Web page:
Big occasion for Little Theatre

27 February 2006

The Little Theatre's stately façade.

When the university moved from Orange Street in the city to Rondebosch, music professor W H Bell saw the potential of Daantjie Hahn's old chemistry laboratory, just outside the Lioness Gates off Government Avenue, and persuaded the university Council to let him have it for use as an experimental theatre.

And so the Little Theatre was born, according to Donald Inskip's book Forty Little Years.

On August 18, 1931, it opened its doors with Anton Chekhov's The Seagull.

Located today on the Hiddingh campus, the Little Theatre celebrates its 75th anniversary this year.

The clock will be turned back on March 15, 2006, when The Seagull, directed by alumnus and senior lecturer, Liz Mills, opens to officially kick off the celebrations.

A comprehensive line-up of performances showcasing the school's talents has been organised to run throughout the year.

These include Die Swerfjare van Poppie Nongena by Elsa Joubert and directed by Sandra Temmingh, to play in the Arena theatre from March 10 to 25.

Kusalawula Yena, an adaptation of the novel by G B S Xundu, and directed by staff member Thoko Ntshinga, will run in the Little Theatre from April 10 to 29, including several matinee performances aimed at schools.

This production is timely as bilingual courses in Xhosa/English and Xhosa/Afrikaans are to be introduced for the first time in the drama school curriculum this year.

The Intimate Theatre will also host a programme of plays during the Cape Town Festival from March 7 to 25.

In recognition of the department's teaching excellence and impressive productions, the drama school has received several invitations to participate in international events.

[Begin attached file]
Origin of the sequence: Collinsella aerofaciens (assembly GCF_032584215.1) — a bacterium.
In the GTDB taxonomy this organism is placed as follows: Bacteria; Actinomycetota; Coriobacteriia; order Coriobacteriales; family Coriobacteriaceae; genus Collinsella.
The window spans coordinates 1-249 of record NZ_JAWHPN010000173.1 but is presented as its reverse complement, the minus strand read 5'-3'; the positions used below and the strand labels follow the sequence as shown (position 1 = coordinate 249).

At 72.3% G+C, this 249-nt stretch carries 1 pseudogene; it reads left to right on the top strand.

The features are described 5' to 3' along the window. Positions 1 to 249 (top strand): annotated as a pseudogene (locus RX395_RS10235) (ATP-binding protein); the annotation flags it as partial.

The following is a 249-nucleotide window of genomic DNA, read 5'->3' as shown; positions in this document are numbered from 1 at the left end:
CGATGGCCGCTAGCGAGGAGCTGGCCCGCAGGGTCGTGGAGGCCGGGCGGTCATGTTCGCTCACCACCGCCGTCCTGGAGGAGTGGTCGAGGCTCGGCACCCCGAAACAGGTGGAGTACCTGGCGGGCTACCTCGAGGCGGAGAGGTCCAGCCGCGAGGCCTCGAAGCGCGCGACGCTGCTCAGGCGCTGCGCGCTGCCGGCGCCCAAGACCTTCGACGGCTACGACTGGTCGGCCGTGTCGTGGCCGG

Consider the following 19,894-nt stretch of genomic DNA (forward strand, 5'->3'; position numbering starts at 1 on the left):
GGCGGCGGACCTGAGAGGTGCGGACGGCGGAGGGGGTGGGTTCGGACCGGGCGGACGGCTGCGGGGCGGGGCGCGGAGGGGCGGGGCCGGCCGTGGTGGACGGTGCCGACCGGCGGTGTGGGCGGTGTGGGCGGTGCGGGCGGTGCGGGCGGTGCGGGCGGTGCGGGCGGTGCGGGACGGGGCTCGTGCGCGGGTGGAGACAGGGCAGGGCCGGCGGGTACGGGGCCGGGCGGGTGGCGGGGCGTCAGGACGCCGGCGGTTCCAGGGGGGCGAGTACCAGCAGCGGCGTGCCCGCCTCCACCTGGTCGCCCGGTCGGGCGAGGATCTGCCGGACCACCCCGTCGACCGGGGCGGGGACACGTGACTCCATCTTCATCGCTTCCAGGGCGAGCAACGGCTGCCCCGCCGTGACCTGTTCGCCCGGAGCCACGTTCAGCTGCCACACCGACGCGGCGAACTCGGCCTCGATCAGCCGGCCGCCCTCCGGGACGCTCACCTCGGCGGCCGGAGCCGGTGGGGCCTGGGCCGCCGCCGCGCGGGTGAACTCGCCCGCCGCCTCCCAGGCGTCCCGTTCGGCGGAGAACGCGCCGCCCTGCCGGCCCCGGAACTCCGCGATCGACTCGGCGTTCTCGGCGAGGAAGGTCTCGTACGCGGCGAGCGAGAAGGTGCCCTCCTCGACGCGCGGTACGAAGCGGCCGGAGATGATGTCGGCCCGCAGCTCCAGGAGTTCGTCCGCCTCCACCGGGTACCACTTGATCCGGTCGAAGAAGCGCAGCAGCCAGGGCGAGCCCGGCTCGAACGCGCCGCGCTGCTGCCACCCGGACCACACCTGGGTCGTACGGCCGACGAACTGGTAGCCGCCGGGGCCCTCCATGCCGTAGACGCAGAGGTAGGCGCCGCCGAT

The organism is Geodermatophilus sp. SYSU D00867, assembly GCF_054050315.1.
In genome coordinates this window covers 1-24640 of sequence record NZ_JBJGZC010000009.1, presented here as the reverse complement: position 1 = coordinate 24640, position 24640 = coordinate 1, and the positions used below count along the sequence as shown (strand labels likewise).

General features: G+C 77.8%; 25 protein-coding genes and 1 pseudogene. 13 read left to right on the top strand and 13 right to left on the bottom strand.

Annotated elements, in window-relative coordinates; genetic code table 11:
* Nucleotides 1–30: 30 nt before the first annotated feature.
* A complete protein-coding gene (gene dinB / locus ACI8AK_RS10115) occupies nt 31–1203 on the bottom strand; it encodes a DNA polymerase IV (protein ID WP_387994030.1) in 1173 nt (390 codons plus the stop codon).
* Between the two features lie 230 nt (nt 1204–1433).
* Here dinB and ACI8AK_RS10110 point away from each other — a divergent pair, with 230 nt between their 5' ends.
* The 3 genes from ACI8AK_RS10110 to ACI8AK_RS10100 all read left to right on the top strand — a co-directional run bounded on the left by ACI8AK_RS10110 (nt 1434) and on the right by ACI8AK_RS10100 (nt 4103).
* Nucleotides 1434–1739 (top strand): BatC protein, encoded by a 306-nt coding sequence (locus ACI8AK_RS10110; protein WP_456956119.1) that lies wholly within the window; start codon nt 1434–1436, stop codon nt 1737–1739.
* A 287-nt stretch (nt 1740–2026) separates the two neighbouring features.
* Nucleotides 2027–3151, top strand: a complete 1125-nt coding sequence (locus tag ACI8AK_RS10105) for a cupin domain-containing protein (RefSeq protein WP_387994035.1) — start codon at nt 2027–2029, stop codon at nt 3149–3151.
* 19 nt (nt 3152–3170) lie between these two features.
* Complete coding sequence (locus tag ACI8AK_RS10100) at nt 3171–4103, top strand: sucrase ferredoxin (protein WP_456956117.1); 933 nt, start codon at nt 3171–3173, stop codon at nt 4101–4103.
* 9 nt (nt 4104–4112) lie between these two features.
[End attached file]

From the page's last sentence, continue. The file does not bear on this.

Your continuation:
In April, Christopher Weare directs a production of local playwright Robin Levetan's Mrs Kaplan and the Witchdoctor, with senior theatre students, at the International Theatre Schools Festival, Setkani/Encounter in Brno, Czech Republic, before moving on to Bucharest, Romania, for four performances.

Together with Morocco, the department has been invited to represent Africa at a three-week theatre conference in the Philippines in May.

There is also a trip to the Netherlands where students will participate in a two-month theatre exploration with an international body of theatre makers.

The Little Theatre has remained an integral part of the university, serving mainly the drama, opera and ballet departments. In addition, it has claimed its rightful place as an important part of Cape Town's cultural life, as a venue for community and professional performances alike.

The writing is on the wall, literally. Evidence of the diversity of activity that has happened in the Little Theatre can be found in the inscriptions, the graffiti, so carefully protected after all these years.

Professor Bell must be pleased.

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